Mortality in Patients With Pelvic Fractures: Results From the German Pelvic Injury Register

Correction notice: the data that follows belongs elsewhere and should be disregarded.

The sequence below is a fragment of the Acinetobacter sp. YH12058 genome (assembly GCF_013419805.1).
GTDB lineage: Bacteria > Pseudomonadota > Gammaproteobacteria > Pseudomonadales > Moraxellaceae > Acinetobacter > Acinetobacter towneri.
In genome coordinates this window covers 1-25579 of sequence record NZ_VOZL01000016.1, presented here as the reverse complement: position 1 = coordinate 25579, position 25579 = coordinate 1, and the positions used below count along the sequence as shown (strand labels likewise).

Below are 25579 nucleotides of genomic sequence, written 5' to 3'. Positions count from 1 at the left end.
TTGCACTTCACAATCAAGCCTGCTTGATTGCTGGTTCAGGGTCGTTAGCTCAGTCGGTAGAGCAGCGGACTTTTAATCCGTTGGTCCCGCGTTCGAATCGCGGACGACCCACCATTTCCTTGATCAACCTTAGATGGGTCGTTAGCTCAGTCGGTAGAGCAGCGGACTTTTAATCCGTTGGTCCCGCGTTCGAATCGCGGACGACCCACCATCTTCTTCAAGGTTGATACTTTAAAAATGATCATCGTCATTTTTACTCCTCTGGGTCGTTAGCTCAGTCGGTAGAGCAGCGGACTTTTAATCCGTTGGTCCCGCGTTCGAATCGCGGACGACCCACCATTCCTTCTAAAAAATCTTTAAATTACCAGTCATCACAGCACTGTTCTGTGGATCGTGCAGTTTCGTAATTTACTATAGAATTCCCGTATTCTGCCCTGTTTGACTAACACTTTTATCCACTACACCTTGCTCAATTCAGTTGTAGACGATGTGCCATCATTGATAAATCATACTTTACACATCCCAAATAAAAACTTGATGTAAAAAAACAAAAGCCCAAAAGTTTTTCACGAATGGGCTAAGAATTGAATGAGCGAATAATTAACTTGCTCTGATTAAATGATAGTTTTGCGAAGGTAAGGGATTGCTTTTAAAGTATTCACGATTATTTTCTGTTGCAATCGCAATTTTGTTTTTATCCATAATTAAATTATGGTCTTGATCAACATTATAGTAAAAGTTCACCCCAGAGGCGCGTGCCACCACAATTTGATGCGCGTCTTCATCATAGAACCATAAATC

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Background:Pelvic and acetabular fractures are rare injuries and account for approximately 3% to 8% of all fractures. Often the result of high energy blunt trauma, most of the patients sustaining pelvic injuries are at high risk of associated injuries strongly influencing outcome and survival rates. Because of anatomic differences it has been suggested that pediatric pelvic fractures are different injuries as compared with that of adults. However, this has been controversially discussed. Aim of this multicenter register study was to identify similarities and differences between pediatric and adult pelvic trauma and evaluate the influence of changes in medical treatment by comparison of two treatment periods.Methods:In this multicenter register study, data of 4,291 patients treated from 1991 to 1993 (n = 1,723) or 1998 to 2000 (n = 2,568) for pelvic fractures in one of the 23 participating hospitals were evaluated for age, gender, Injury Severity Score (ISS), Hannover Polytrauma Score (PTS), fracture type (using Tile’s classification), peripelvic soft tissue injury, need for emergency measures, mortality, cause of death, and need for operative stabilization. We compared the patients’ characteristics of the two treatment periods and pediatric with adult pelvic injuries. Statistical analysis was performed using SAS software.Results:There was no difference in terms of ISS, PTS, and presence of peripelvic soft tissue injuries between the two observation periods. Mortality rate dropped significantly from 7.9% to 5% (p < 0.0001) in the latter treatment period. Death was directly attributed to the pelvic injury in 11% from 1991 to 1993. This rate dropped significantly to 7% in the period from 1998 to 2000 (p = 0.020). A type fractures decreased from 61.1% (1991–1993) to 57.1% (1998–2000) of patients (p = 0.028) and except for these simple fractures there was a significant overall trend toward surgical treatment. Multivariate analysis revealed ISS, PTS, concomitant soft tissue injuries, and need for emergency measures as independent risk factors for death whereas surgical stabilization and treatment in the latter treatment period were associated with an increased survival rate. We found no difference between the adult and the pediatric group in terms of ISS and concomitant peripelvic soft tissue injuries. Children were less likely to receive surgical treatment (19.4% vs. 34.5%, p < 0.0001) but requirement for emergency measures was higher in the pediatric group (17.9% vs. 11.1%, p = 0.033). Moreover, we found no significant differences in mortality between both groups (6.1% vs. 8.2%, p = 0.28). Multivariate analysis showed age ≤15 years was not an independent risk factor for death.Conclusion:The survival rate of patients sustaining pelvic fracture has improved significantly within the last decade. Most deaths in patients with pelvic fractures are not caused by the pelvic fracture itself but are linked to associated injuries. Despite anatomic and epidemiologic differences there are significant similarities between pediatric and adult patients with pelvic injuries and the mortality rate of children is not different from that of adults.Level of Evidence:Prospective multicenter trauma register study; Level II.

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